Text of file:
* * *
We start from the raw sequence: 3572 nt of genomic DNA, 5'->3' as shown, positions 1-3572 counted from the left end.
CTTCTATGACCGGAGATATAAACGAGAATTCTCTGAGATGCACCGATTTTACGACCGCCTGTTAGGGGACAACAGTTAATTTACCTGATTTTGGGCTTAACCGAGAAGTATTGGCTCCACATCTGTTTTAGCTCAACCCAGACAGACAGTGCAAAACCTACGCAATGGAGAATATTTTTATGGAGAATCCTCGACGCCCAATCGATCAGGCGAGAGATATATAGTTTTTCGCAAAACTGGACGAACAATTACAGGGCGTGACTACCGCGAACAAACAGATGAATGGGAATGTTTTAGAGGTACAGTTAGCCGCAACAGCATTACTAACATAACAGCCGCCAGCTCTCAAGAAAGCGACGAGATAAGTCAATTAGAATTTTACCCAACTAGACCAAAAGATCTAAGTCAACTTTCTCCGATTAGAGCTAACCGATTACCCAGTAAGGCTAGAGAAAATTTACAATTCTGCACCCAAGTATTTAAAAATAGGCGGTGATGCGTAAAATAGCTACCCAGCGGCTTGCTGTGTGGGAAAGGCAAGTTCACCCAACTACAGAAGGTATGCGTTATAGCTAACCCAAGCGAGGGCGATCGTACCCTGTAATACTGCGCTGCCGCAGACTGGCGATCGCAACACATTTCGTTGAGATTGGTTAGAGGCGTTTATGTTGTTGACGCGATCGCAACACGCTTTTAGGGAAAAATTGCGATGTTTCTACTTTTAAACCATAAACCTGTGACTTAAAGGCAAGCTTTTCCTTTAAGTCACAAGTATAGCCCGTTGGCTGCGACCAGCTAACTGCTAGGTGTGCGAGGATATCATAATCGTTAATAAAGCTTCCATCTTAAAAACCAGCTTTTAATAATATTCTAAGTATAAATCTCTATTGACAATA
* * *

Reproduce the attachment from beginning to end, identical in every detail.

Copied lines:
We start from the raw sequence: 3572 nt of genomic DNA, 5'->3' as shown, positions 1-3572 counted from the left end.
CTTCTATGACCGGAGATATAAACGAGAATTCTCTGAGATGCACCGATTTTACGACCGCCTGTTAGGGGACAACAGTTAATTTACCTGATTTTGGGCTTAACCGAGAAGTATTGGCTCCACATCTGTTTTAGCTCAACCCAGACAGACAGTGCAAAACCTACGCAATGGAGAATATTTTTATGGAGAATCCTCGACGCCCAATCGATCAGGCGAGAGATATATAGTTTTTCGCAAAACTGGACGAACAATTACAGGGCGTGACTACCGCGAACAAACAGATGAATGGGAATGTTTTAGAGGTACAGTTAGCCGCAACAGCATTACTAACATAACAGCCGCCAGCTCTCAAGAAAGCGACGAGATAAGTCAATTAGAATTTTACCCAACTAGACCAAAAGATCTAAGTCAACTTTCTCCGATTAGAGCTAACCGATTACCCAGTAAGGCTAGAGAAAATTTACAATTCTGCACCCAAGTATTTAAAAATAGGCGGTGATGCGTAAAATAGCTACCCAGCGGCTTGCTGTGTGGGAAAGGCAAGTTCACCCAACTACAGAAGGTATGCGTTATAGCTAACCCAAGCGAGGGCGATCGTACCCTGTAATACTGCGCTGCCGCAGACTGGCGATCGCAACACATTTCGTTGAGATTGGTTAGAGGCGTTTATGTTGTTGACGCGATCGCAACACGCTTTTAGGGAAAAATTGCGATGTTTCTACTTTTAAACCATAAACCTGTGACTTAAAGGCAAGCTTTTCCTTTAAGTCACAAGTATAGCCCGTTGGCTGCGACCAGCTAACTGCTAGGTGTGCGAGGATATCATAATCGTTAATAAAGCTTCCATCTTAAAAACCAGCTTTTAATAATATTCTAAGTATAAATCTCTATTGACAATA